Economist Dr Michael Howard believes Prime Minister Mia Mottley did not go far enough with the austerity measures outlined in today’s so-called mini Budget.
While she announced a number of sweeteners, including a five per cent pay rise for public servants, the removal of the much-hated National Social Responsibility Levy (NSRL) and increases in non-contributory pensions – all election campaign promises – Mottley also imposed a series of taxes as part of her $1.2 billion austerity package.
Howard said while he supported some of the tax measures, the cuts in expenditure were not deep enough and would not satisfy the International Monetary Fund (IMF), which concluded its mission to Barbados just last week.
“The Budget has the austerity philosophy which I supported even though the expenditure side of the Budget is very much weaker in terms of austerity than the taxation side. I believe that the IMF would require sharp reduction in the expenditure given its connection to the foreign exchange,” Howard said, while expressing concern over the abolition of the NSRL.
In her 90-minute presentation outlining the way forward for the economy, Mottley announced plans to raise the minimum non-contributory pension from $155 to $225 per week beginning July 1, 2018, in addition to the pay rise for civil servants, an end to tuition fees for students pursuing undergraduate studies at the University of the West Indies and the removal of road tax, to be replaced by a 40-cents-per-litre tax at the pump for gasoline and diesel, and five cents for kerosene.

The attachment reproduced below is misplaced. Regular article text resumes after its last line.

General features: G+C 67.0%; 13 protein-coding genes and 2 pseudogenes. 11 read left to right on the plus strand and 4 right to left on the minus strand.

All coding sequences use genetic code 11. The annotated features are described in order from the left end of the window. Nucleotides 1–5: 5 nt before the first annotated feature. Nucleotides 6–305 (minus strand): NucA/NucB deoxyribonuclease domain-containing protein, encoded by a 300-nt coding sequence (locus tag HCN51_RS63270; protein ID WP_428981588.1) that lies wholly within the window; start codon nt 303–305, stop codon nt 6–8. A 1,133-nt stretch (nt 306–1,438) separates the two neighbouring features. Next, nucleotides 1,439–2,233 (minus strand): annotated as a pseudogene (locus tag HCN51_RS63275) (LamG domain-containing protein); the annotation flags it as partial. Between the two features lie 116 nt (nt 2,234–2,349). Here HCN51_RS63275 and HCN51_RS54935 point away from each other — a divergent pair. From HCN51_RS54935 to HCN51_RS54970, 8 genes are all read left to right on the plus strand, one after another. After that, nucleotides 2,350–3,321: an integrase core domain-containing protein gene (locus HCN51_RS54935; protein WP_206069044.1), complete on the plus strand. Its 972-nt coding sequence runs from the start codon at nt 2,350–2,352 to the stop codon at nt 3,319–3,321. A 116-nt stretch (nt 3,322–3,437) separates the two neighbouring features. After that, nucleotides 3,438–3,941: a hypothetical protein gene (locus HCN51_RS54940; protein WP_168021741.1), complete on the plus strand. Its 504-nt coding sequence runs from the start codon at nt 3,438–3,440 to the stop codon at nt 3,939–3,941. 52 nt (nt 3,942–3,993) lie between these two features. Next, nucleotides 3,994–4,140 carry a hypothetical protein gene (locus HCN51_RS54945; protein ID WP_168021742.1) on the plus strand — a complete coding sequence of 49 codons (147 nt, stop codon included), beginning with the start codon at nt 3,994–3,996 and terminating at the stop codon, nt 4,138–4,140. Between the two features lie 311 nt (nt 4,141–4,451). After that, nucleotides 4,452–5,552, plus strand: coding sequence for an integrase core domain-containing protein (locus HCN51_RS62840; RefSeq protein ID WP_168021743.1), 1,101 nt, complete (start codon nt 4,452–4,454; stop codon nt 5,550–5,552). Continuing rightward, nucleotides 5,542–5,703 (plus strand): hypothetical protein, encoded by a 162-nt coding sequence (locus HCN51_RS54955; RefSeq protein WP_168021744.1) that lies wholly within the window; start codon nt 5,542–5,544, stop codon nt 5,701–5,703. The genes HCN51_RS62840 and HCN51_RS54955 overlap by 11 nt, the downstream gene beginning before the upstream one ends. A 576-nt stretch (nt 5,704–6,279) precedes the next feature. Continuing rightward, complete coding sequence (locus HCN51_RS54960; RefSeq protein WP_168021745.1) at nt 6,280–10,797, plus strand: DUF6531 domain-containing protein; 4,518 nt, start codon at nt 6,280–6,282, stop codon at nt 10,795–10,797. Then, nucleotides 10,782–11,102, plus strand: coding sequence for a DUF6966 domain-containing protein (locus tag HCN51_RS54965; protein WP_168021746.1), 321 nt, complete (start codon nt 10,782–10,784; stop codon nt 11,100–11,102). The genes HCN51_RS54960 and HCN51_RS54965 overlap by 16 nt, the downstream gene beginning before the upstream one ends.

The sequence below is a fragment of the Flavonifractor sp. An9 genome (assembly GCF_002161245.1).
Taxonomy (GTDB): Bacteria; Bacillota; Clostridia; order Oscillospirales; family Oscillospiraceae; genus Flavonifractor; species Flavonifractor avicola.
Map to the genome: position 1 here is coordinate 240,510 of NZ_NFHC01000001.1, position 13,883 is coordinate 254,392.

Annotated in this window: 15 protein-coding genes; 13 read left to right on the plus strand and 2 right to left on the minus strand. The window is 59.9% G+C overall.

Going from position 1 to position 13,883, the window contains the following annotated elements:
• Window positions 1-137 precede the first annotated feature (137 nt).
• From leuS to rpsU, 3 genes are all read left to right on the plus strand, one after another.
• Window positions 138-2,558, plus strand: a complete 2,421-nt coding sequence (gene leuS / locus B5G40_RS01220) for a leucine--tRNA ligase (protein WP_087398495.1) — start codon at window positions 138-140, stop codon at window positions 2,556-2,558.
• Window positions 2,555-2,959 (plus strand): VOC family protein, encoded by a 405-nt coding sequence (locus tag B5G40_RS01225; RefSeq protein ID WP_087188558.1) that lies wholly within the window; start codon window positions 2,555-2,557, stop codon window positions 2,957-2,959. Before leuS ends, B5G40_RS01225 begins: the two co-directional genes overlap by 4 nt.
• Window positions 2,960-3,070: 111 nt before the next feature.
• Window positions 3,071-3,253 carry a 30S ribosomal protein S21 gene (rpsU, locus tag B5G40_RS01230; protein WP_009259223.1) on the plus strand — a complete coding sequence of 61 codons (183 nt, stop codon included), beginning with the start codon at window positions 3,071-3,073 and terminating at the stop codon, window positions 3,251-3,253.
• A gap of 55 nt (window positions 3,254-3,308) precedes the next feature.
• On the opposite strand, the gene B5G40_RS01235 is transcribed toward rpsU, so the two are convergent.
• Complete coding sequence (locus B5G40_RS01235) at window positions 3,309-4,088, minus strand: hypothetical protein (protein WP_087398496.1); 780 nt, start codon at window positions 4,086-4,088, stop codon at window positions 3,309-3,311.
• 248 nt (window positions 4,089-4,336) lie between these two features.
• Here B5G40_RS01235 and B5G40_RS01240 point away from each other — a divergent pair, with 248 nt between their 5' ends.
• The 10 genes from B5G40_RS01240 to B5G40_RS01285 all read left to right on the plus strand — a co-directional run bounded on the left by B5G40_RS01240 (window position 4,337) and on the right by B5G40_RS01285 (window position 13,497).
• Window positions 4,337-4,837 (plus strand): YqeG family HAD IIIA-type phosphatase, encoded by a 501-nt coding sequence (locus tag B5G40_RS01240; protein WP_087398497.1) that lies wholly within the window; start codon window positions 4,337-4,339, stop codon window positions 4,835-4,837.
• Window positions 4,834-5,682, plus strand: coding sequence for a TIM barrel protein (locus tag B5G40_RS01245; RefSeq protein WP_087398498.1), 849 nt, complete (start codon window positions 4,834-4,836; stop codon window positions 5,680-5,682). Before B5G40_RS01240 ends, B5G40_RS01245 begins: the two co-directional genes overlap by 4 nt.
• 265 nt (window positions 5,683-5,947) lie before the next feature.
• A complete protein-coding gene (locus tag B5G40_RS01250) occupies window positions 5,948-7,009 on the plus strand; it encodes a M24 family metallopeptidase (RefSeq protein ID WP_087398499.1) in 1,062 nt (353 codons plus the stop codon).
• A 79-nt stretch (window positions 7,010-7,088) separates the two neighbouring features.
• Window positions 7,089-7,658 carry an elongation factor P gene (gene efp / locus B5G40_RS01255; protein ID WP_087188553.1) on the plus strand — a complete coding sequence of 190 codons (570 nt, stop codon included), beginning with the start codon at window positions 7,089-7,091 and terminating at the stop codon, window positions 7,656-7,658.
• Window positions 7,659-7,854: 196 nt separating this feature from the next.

However, Howard, a retired UWI professor, insisted that a pay increase was not fiscally prudent as Government ought to be cutting, not increasing, wages.
“The issues of expenditure relates to the raise in wages and pensions. This to my mind is the most glaring deficiency. I believe public sector wage costs should be significantly reduced, rather than increased. “This would be of concern to the IMF because of the expenditure and high debt burden accounts for our foreign reserves being where they are. I believe that the IMF would advise Government to further cut expenditure,” he stressed.
As part of the three-year, $1.2 billion austerity package announced today, Barbadians will contribute to the upkeep of most social services, including health care, garbage collection and transportation.
This is by way of a Health Service Contribution at a rate of 2.5 per cent, with 1.5 per cent of incomes being paid by employers and one per cent by employees, as well as a hotel room tax of US$2.50 per night for the B Class properties and apartments, US$5.50 for the A Class and US$10 for the luxury hotels.
Effective August 1, 2018 there will be a ten per cent tax on all shared economy such as Airbnb and Homeaway, and, effective October 1, 2018, an Airline Travel and Tourism Development Tax of US$35 for passengers flying within the Caribbean Community (CARICOM) and US$70 for those flying outside CARICOM.
However, Howard argued that it was unfair to demand that visitors pay for Barbados’ debt burden.
“I do not believe that tourists should bear a heavy part of the burden for consumption and high levels of debt and there were some taxes on tourist at the airport and this is a case of punishing the goose that lays the golden egg,” he stressed.